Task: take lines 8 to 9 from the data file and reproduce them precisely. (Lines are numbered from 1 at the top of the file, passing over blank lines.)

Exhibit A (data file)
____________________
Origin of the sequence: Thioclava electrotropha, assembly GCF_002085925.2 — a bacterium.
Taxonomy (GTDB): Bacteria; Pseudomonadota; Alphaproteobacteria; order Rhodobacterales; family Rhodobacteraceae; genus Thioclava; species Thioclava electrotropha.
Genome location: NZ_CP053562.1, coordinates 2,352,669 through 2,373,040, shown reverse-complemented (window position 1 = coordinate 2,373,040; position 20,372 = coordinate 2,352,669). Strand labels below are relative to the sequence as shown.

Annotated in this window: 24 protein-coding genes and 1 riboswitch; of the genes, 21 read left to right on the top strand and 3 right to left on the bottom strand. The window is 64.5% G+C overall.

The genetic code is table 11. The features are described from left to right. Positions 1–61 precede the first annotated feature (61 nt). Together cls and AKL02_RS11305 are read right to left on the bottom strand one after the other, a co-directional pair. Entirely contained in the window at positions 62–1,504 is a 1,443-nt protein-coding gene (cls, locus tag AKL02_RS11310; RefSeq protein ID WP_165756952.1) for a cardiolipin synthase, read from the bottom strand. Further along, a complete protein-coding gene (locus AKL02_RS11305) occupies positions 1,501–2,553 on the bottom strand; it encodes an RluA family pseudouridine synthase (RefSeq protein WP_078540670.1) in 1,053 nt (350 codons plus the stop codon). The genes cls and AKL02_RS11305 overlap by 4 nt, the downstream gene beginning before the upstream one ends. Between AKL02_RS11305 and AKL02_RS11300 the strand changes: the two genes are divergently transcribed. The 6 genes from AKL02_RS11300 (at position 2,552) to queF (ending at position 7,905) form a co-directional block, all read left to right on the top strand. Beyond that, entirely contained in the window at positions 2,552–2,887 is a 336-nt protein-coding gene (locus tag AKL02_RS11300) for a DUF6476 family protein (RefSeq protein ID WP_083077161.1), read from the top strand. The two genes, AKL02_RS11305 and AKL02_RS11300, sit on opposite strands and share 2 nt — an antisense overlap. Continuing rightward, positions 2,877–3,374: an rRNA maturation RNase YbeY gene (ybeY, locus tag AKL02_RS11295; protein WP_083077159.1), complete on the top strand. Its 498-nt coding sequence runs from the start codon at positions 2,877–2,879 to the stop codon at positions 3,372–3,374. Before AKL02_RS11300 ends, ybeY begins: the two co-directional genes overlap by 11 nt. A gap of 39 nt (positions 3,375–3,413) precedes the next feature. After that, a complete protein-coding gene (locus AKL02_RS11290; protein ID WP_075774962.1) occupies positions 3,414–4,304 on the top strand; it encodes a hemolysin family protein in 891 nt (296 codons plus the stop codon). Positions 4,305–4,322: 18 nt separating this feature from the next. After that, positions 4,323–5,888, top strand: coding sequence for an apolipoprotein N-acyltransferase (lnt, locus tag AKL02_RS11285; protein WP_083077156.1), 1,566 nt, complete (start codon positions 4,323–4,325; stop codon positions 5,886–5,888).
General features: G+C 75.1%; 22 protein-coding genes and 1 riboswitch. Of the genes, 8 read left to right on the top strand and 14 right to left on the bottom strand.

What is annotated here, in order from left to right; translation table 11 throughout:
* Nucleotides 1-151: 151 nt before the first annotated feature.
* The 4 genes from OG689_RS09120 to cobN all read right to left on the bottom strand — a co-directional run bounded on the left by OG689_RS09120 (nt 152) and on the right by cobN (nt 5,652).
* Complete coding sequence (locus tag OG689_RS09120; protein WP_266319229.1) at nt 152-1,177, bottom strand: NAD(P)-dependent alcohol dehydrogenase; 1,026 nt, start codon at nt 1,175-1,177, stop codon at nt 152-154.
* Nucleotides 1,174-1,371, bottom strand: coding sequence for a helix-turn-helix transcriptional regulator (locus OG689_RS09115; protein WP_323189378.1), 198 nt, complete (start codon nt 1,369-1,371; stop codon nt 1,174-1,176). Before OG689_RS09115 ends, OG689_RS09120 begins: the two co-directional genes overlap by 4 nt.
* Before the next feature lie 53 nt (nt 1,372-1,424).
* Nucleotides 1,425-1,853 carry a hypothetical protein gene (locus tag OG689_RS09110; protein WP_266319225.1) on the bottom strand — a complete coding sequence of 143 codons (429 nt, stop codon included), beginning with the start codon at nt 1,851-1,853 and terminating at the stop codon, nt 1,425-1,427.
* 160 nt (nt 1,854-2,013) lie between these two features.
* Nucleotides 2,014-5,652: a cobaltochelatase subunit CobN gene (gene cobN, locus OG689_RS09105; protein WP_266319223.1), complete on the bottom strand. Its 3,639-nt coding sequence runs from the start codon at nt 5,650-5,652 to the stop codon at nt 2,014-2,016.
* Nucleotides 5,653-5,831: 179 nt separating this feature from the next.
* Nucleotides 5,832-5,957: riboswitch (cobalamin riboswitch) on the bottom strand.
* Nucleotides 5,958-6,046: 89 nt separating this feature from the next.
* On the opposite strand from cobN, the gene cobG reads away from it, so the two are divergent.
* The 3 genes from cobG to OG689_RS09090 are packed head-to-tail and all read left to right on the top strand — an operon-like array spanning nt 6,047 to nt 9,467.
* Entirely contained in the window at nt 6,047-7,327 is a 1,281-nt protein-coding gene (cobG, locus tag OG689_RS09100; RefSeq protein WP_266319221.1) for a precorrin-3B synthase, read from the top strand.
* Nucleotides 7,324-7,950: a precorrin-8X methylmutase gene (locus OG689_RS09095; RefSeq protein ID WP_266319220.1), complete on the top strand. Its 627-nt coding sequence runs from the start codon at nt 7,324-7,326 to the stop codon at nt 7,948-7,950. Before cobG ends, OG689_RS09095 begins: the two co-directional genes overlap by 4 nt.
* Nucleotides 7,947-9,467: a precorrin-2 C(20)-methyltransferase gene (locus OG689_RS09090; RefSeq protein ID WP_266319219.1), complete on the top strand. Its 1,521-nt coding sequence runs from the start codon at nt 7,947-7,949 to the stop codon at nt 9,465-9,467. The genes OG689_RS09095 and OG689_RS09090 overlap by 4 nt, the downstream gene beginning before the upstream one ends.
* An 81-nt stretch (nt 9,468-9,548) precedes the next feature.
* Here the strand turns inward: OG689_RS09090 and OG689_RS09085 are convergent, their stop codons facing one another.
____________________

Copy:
* Nucleotides 1-151: 151 nt before the first annotated feature.
* The 4 genes from OG689_RS09120 to cobN all read right to left on the bottom strand — a co-directional run bounded on the left by OG689_RS09120 (nt 152) and on the right by cobN (nt 5,652).